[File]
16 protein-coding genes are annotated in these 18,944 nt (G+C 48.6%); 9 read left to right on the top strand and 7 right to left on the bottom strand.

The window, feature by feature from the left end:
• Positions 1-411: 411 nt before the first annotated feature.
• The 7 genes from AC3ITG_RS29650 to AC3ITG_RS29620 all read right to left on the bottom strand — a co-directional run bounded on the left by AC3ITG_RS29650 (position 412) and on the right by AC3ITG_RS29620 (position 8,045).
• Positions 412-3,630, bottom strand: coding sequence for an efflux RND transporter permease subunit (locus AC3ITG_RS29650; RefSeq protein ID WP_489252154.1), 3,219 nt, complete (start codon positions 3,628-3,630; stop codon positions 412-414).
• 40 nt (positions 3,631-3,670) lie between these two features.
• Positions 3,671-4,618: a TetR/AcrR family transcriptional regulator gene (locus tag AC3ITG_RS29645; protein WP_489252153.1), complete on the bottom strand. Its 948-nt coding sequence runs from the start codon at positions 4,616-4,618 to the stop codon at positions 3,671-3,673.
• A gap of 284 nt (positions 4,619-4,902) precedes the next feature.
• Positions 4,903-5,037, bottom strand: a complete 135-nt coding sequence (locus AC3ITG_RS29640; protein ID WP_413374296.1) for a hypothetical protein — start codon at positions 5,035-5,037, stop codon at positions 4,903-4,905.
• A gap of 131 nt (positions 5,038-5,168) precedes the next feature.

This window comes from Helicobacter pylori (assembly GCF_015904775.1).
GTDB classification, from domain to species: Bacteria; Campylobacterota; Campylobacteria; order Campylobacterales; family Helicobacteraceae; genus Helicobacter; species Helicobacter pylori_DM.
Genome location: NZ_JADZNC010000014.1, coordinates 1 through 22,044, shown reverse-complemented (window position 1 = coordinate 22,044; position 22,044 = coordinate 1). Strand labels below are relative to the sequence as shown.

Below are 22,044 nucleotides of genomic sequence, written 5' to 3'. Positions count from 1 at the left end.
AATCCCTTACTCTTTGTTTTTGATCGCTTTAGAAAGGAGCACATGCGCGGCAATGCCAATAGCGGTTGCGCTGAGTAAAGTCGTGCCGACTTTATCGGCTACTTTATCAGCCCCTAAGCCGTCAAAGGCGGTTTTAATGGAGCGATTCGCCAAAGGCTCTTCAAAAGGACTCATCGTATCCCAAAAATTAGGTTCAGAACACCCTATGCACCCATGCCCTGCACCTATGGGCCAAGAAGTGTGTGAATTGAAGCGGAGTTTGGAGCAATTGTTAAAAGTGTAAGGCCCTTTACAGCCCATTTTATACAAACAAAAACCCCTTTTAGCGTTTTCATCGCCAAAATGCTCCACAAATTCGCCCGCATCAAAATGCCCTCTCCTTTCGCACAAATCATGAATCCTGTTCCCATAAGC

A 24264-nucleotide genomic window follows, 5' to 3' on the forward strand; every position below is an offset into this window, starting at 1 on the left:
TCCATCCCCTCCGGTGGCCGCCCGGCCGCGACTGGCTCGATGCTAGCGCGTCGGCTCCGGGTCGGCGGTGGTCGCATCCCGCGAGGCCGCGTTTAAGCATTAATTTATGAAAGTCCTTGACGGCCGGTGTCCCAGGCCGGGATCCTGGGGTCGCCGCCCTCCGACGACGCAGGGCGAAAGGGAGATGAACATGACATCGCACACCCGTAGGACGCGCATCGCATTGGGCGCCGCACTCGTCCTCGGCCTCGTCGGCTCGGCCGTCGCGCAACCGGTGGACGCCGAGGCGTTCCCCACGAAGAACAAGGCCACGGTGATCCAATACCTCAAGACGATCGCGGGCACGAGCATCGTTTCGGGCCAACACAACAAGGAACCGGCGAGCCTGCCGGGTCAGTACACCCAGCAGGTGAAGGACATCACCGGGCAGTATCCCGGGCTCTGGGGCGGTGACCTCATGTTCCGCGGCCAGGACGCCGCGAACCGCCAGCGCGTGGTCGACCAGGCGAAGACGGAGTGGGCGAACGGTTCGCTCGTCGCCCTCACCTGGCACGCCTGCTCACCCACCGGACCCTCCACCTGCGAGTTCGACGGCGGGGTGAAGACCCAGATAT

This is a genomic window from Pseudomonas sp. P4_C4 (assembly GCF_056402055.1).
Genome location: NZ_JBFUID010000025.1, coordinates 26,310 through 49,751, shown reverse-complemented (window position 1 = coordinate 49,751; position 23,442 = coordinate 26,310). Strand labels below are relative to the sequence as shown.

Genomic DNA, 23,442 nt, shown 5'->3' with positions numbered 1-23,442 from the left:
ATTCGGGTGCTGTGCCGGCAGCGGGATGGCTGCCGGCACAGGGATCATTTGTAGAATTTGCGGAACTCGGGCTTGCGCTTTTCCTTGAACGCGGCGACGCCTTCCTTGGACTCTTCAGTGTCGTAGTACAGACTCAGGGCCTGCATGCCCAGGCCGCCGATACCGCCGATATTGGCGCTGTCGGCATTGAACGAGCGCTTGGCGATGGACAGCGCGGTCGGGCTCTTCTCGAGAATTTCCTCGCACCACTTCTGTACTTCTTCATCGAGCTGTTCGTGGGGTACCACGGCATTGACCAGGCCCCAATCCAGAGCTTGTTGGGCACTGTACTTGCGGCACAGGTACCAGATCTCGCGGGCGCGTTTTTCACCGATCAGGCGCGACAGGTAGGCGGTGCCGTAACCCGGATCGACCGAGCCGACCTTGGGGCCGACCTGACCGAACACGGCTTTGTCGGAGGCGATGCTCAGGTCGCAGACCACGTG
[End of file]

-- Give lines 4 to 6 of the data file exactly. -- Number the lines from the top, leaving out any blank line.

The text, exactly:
• The 7 genes from AC3ITG_RS29650 to AC3ITG_RS29620 all read right to left on the bottom strand — a co-directional run bounded on the left by AC3ITG_RS29650 (position 412) and on the right by AC3ITG_RS29620 (position 8,045).
• Positions 412-3,630, bottom strand: coding sequence for an efflux RND transporter permease subunit (locus AC3ITG_RS29650; RefSeq protein ID WP_489252154.1), 3,219 nt, complete (start codon positions 3,628-3,630; stop codon positions 412-414).
• 40 nt (positions 3,631-3,670) lie between these two features.